I am not sure if there is a job in which you're excited about everything all the time. But I do believe that when going everyday to work feels like a burden, it is time to think about alternatives! Good luck and let me know if I can help somehow.

  • David says:

    I agree with the other posters, but want to mention a different aspect - you (the royal you). I think a good chunk of the HR ecstatic stuff, besides being 90% BS, is the individual. I don't think I will ever have a job where I'm ecstatic, it's just not part of my personality. My current job checks 9 out of 10 boxes, is amazing, and challenging (in a good way), pays well, blah blah blah. But I still don't jump out of bed and sprint to work. I still have afternoons where I seek the distractions of blogs instead of the work tasks that I should be doing (even the tasks I like). My best friend is the opposite. He jumps out of bed to go to work brimming with motivation.

    You have some external aspects that limit you job satisfaction, specifically your promotion issue, but it is also possible that your personality doesn't lend itself to meeting the HR tag line. And I will disagree a bit with qaz, in that I think its possible to like your job and be rewarded by it, but also think of it as a "job", something that you wouldn't do if you weren't paid and that has days where you can't wait to get home and do some other thing that is rewarding. There's a continuum and there is nothing wrong with being mostly happy with your job. Whether your current job makes you happy enough is the real question (in my mind). It's a question I often ask myself (I have friends with a 70% rule, as long as they are glad to be in a situation at least 70% of the time, they won't change - this applies to their job, where they live, and their relationships. I find myself using it a fair amount).

  • babyattachmode says:

    Thanks for your comments everyone, and interesting to see the different perspectives. Right now, with a geographic restriction and not too much industry R&D in this region it definitely feels like a privilege to have this job and be mostly happy doing it, but I do feel it is important to stay aware of my disgruntle feeling...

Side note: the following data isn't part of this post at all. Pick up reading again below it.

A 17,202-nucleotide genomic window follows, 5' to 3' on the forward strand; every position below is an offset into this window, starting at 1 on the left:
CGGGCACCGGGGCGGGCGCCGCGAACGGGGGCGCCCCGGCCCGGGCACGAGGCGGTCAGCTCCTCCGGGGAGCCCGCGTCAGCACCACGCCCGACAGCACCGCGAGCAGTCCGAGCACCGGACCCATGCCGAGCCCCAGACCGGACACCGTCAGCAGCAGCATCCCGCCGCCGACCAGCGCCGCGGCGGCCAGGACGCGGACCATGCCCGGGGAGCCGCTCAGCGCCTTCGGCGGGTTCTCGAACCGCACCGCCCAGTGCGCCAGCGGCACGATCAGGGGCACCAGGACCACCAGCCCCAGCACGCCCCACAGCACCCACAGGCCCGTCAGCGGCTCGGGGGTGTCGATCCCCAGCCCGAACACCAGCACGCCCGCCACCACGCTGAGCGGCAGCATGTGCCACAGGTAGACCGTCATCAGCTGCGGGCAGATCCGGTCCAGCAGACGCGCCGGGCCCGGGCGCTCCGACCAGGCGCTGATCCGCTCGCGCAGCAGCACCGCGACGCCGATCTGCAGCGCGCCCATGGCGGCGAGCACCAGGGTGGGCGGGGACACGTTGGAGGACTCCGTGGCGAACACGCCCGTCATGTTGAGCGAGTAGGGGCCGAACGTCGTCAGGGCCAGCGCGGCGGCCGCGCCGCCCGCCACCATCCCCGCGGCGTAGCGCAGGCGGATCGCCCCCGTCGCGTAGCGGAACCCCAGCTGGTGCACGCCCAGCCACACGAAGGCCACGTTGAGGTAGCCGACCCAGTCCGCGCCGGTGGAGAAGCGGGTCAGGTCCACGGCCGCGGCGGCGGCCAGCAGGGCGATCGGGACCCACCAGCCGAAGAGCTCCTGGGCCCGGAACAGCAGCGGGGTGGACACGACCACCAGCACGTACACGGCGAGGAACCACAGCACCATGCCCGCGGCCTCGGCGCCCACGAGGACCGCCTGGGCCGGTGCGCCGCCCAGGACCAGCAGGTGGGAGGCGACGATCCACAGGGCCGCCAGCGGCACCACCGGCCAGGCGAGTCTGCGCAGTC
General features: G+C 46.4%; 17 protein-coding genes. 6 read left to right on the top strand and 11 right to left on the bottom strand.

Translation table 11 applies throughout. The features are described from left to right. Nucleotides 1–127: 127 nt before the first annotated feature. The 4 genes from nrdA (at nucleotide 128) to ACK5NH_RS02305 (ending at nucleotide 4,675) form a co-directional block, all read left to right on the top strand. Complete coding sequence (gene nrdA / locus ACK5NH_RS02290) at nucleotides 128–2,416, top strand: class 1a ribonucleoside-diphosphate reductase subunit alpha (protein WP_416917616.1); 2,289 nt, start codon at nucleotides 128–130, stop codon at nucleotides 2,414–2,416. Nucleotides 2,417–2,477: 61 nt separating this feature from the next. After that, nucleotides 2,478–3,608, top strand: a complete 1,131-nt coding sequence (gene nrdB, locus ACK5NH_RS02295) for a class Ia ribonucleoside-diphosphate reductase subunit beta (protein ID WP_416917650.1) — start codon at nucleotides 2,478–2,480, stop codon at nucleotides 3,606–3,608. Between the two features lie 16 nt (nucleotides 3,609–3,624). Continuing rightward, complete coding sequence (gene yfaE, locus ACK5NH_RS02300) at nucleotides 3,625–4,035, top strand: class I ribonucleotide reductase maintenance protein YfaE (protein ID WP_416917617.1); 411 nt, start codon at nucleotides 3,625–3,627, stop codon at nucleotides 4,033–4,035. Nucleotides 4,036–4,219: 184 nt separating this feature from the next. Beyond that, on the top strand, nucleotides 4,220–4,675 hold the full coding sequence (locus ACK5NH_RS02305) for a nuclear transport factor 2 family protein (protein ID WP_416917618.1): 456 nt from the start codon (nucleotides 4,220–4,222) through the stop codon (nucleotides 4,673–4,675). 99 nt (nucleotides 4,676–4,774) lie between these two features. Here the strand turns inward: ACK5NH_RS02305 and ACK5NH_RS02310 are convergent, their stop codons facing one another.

• Kix says:

    Try to not compare yourself to others. I know that this is natural and frequent for most of us but you would be much happier if you stop comparing yourself to others.
    Comparison can only bring you dissatisfaction. There will always be someone who earns more than you do, who is better than you are, etc. And we are really biased in the selection of the person men compares oneself with.
    Look at yourself, your own strengths, your own weaknesses. Look at your salary and realize that this is probably more than what 90% of your fellows earn. Do you really need more? I know that I might read strange here but this is really what I believe inside me.
    And I agree that sometimes promotion comes with more administrative work and less interesting science. Do you really want to be promoted at that cost? Just for the money?

    There is a lot of thinking to do here I think. There is no good answer. Only your answer.

    • babyattachmode says:

      Interesting article, on different levels. Some thoughts: I think that a lot of the 'recovering academic' feelings stem from having a job that IS you identity as an academic scientist. It is taking me some time to figure out to what extend my new job is my identity. Also because I've experienced what it is like to loose a part of that identity when finding a different job. The other thought is that I have been realizing that I should focus less on my career plans and more on what I'm doing on a day to day basis and especially the parts that I like, for example thinking of experiments, reading literature and playing with data. Thanks for sharing this article here!

  • […] talked a little about how I had some doubts about whether I was enjoying my job and when I should worry about when to make a next step in my career. One of the older women […]

  • sweetscience says:

    A relationship counselor once told me that he thought a 'good relationship' was one where both people were "mostly happy, most of the time." I think the same goes for your job. And for both, it is a good idea to stay aware of the things that bother you, as you say, and certainly consider ways you can change them for the better!